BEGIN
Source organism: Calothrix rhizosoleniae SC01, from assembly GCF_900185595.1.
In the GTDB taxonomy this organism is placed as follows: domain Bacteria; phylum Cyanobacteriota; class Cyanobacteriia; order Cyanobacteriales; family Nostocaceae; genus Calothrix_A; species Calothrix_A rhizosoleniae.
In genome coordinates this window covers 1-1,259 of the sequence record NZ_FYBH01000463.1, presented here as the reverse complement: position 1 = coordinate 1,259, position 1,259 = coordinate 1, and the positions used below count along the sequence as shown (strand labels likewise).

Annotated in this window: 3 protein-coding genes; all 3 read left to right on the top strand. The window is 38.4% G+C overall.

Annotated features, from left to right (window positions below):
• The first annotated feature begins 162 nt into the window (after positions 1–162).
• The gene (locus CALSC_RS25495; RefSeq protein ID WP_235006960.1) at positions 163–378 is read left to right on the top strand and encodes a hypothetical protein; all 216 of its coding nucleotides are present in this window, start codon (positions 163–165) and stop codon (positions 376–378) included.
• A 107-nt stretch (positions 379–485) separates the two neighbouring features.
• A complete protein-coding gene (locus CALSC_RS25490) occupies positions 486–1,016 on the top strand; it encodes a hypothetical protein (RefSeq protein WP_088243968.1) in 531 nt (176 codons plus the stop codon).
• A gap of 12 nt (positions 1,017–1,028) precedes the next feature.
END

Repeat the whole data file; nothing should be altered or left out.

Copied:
Source organism: Calothrix rhizosoleniae SC01, from assembly GCF_900185595.1.
In the GTDB taxonomy this organism is placed as follows: domain Bacteria; phylum Cyanobacteriota; class Cyanobacteriia; order Cyanobacteriales; family Nostocaceae; genus Calothrix_A; species Calothrix_A rhizosoleniae.
In genome coordinates this window covers 1-1,259 of the sequence record NZ_FYBH01000463.1, presented here as the reverse complement: position 1 = coordinate 1,259, position 1,259 = coordinate 1, and the positions used below count along the sequence as shown (strand labels likewise).

Annotated in this window: 3 protein-coding genes; all 3 read left to right on the top strand. The window is 38.4% G+C overall.

Annotated features, from left to right (window positions below):
• The first annotated feature begins 162 nt into the window (after positions 1–162).
• The gene (locus CALSC_RS25495; RefSeq protein ID WP_235006960.1) at positions 163–378 is read left to right on the top strand and encodes a hypothetical protein; all 216 of its coding nucleotides are present in this window, start codon (positions 163–165) and stop codon (positions 376–378) included.
• A 107-nt stretch (positions 379–485) separates the two neighbouring features.
• A complete protein-coding gene (locus CALSC_RS25490) occupies positions 486–1,016 on the top strand; it encodes a hypothetical protein (RefSeq protein WP_088243968.1) in 531 nt (176 codons plus the stop codon).
• A gap of 12 nt (positions 1,017–1,028) precedes the next feature.